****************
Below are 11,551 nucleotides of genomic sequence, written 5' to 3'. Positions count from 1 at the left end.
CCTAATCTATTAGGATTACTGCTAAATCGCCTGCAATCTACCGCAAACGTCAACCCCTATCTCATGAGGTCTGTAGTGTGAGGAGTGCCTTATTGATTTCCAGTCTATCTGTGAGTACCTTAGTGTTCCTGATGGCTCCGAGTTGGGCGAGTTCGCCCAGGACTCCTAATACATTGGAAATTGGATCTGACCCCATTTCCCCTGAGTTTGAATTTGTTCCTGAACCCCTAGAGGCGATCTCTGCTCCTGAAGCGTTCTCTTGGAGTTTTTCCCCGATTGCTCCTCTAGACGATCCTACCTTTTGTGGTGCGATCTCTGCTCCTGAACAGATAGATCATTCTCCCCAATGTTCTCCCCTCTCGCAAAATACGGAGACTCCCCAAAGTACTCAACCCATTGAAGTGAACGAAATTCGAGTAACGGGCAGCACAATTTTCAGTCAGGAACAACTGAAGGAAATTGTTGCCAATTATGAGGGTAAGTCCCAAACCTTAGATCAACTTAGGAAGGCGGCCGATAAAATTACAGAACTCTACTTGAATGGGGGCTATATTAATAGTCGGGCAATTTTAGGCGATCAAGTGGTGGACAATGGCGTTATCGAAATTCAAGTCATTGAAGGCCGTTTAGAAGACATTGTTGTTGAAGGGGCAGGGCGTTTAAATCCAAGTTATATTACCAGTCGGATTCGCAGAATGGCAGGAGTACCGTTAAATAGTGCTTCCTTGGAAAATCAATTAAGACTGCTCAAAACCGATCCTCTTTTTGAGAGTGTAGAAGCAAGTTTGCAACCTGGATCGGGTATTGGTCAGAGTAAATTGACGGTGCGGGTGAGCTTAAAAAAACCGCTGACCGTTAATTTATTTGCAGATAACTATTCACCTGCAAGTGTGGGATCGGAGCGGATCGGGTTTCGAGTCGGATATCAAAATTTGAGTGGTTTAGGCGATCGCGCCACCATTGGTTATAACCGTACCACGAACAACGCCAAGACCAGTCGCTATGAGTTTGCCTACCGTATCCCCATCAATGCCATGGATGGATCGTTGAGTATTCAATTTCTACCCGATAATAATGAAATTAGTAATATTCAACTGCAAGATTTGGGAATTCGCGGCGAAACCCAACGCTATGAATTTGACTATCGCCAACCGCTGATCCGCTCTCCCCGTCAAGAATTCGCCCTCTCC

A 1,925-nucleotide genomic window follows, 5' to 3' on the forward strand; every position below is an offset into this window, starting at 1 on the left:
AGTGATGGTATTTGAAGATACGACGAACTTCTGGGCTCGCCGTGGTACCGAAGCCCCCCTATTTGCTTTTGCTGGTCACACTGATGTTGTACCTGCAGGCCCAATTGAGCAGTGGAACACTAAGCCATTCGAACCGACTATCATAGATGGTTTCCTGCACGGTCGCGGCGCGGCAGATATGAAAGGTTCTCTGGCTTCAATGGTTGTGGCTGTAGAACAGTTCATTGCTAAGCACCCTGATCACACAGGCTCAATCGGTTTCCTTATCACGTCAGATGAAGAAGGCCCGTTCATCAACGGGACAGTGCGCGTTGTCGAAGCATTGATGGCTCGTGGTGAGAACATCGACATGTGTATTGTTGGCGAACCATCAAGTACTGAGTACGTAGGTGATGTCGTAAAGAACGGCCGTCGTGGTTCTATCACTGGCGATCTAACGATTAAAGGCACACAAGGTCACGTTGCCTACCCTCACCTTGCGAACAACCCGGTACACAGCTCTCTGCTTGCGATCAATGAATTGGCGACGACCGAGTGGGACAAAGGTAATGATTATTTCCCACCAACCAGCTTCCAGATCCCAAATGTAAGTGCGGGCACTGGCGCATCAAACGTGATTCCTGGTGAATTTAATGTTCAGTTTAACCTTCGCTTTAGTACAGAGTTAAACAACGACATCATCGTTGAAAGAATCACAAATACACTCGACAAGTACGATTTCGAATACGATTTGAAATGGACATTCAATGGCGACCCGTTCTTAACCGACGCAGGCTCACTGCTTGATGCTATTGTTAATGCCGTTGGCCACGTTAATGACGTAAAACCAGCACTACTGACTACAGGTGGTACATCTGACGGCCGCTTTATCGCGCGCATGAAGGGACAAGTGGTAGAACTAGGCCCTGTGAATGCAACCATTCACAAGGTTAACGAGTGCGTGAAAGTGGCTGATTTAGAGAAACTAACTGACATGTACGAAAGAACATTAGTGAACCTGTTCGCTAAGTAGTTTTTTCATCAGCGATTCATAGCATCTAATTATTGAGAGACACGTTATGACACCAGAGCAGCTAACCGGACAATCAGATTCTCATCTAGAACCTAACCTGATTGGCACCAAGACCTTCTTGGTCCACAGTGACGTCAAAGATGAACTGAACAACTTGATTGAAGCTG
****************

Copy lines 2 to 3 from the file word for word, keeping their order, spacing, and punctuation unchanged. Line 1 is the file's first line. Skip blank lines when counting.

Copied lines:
CCTAATCTATTAGGATTACTGCTAAATCGCCTGCAATCTACCGCAAACGTCAACCCCTATCTCATGAGGTCTGTAGTGTGAGGAGTGCCTTATTGATTTCCAGTCTATCTGTGAGTACCTTAGTGTTCCTGATGGCTCCGAGTTGGGCGAGTTCGCCCAGGACTCCTAATACATTGGAAATTGGATCTGACCCCATTTCCCCTGAGTTTGAATTTGTTCCTGAACCCCTAGAGGCGATCTCTGCTCCTGAAGCGTTCTCTTGGAGTTTTTCCCCGATTGCTCCTCTAGACGATCCTACCTTTTGTGGTGCGATCTCTGCTCCTGAACAGATAGATCATTCTCCCCAATGTTCTCCCCTCTCGCAAAATACGGAGACTCCCCAAAGTACTCAACCCATTGAAGTGAACGAAATTCGAGTAACGGGCAGCACAATTTTCAGTCAGGAACAACTGAAGGAAATTGTTGCCAATTATGAGGGTAAGTCCCAAACCTTAGATCAACTTAGGAAGGCGGCCGATAAAATTACAGAACTCTACTTGAATGGGGGCTATATTAATAGTCGGGCAATTTTAGGCGATCAAGTGGTGGACAATGGCGTTATCGAAATTCAAGTCATTGAAGGCCGTTTAGAAGACATTGTTGTTGAAGGGGCAGGGCGTTTAAATCCAAGTTATATTACCAGTCGGATTCGCAGAATGGCAGGAGTACCGTTAAATAGTGCTTCCTTGGAAAATCAATTAAGACTGCTCAAAACCGATCCTCTTTTTGAGAGTGTAGAAGCAAGTTTGCAACCTGGATCGGGTATTGGTCAGAGTAAATTGACGGTGCGGGTGAGCTTAAAAAAACCGCTGACCGTTAATTTATTTGCAGATAACTATTCACCTGCAAGTGTGGGATCGGAGCGGATCGGGTTTCGAGTCGGATATCAAAATTTGAGTGGTTTAGGCGATCGCGCCACCATTGGTTATAACCGTACCACGAACAACGCCAAGACCAGTCGCTATGAGTTTGCCTACCGTATCCCCATCAATGCCATGGATGGATCGTTGAGTATTCAATTTCTACCCGATAATAATGAAATTAGTAATATTCAACTGCAAGATTTGGGAATTCGCGGCGAAACCCAACGCTATGAATTTGACTATCGCCAACCGCTGATCCGCTCTCCCCGTCAAGAATTCGCCCTCTCC

A 1,925-nucleotide genomic window follows, 5' to 3' on the forward strand; every position below is an offset into this window, starting at 1 on the left: